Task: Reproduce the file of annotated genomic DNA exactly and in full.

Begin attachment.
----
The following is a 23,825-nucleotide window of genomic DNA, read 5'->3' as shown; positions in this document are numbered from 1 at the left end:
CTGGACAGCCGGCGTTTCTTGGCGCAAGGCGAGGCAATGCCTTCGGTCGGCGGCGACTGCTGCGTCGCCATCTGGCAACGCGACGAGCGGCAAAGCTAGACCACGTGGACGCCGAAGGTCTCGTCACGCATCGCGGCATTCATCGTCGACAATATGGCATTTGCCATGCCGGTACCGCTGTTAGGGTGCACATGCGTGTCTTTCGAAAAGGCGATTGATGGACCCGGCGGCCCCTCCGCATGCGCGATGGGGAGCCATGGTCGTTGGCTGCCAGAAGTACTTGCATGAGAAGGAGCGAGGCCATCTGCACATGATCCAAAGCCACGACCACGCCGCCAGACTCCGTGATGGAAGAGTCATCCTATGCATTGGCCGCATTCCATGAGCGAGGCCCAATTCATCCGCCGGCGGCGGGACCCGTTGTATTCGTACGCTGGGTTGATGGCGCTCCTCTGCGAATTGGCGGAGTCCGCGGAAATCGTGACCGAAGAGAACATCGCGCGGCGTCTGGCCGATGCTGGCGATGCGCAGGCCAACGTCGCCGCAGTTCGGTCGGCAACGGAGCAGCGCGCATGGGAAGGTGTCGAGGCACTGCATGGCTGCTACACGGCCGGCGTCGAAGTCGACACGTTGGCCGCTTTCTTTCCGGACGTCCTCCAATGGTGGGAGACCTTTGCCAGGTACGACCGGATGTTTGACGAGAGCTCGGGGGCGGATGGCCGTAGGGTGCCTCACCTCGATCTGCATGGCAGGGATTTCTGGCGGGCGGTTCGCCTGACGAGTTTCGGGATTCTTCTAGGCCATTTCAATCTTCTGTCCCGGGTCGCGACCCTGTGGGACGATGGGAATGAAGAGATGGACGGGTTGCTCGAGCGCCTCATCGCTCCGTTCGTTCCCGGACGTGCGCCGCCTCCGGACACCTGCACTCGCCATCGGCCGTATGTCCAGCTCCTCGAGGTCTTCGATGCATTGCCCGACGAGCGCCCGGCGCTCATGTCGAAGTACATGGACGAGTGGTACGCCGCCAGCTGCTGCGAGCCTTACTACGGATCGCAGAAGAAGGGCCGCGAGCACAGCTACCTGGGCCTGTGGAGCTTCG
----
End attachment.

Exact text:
The following is a 23,825-nucleotide window of genomic DNA, read 5'->3' as shown; positions in this document are numbered from 1 at the left end:
CTGGACAGCCGGCGTTTCTTGGCGCAAGGCGAGGCAATGCCTTCGGTCGGCGGCGACTGCTGCGTCGCCATCTGGCAACGCGACGAGCGGCAAAGCTAGACCACGTGGACGCCGAAGGTCTCGTCACGCATCGCGGCATTCATCGTCGACAATATGGCATTTGCCATGCCGGTACCGCTGTTAGGGTGCACATGCGTGTCTTTCGAAAAGGCGATTGATGGACCCGGCGGCCCCTCCGCATGCGCGATGGGGAGCCATGGTCGTTGGCTGCCAGAAGTACTTGCATGAGAAGGAGCGAGGCCATCTGCACATGATCCAAAGCCACGACCACGCCGCCAGACTCCGTGATGGAAGAGTCATCCTATGCATTGGCCGCATTCCATGAGCGAGGCCCAATTCATCCGCCGGCGGCGGGACCCGTTGTATTCGTACGCTGGGTTGATGGCGCTCCTCTGCGAATTGGCGGAGTCCGCGGAAATCGTGACCGAAGAGAACATCGCGCGGCGTCTGGCCGATGCTGGCGATGCGCAGGCCAACGTCGCCGCAGTTCGGTCGGCAACGGAGCAGCGCGCATGGGAAGGTGTCGAGGCACTGCATGGCTGCTACACGGCCGGCGTCGAAGTCGACACGTTGGCCGCTTTCTTTCCGGACGTCCTCCAATGGTGGGAGACCTTTGCCAGGTACGACCGGATGTTTGACGAGAGCTCGGGGGCGGATGGCCGTAGGGTGCCTCACCTCGATCTGCATGGCAGGGATTTCTGGCGGGCGGTTCGCCTGACGAGTTTCGGGATTCTTCTAGGCCATTTCAATCTTCTGTCCCGGGTCGCGACCCTGTGGGACGATGGGAATGAAGAGATGGACGGGTTGCTCGAGCGCCTCATCGCTCCGTTCGTTCCCGGACGTGCGCCGCCTCCGGACACCTGCACTCGCCATCGGCCGTATGTCCAGCTCCTCGAGGTCTTCGATGCATTGCCCGACGAGCGCCCGGCGCTCATGTCGAAGTACATGGACGAGTGGTACGCCGCCAGCTGCTGCGAGCCTTACTACGGATCGCAGAAGAAGGGCCGCGAGCACAGCTACCTGGGCCTGTGGAGCTTCG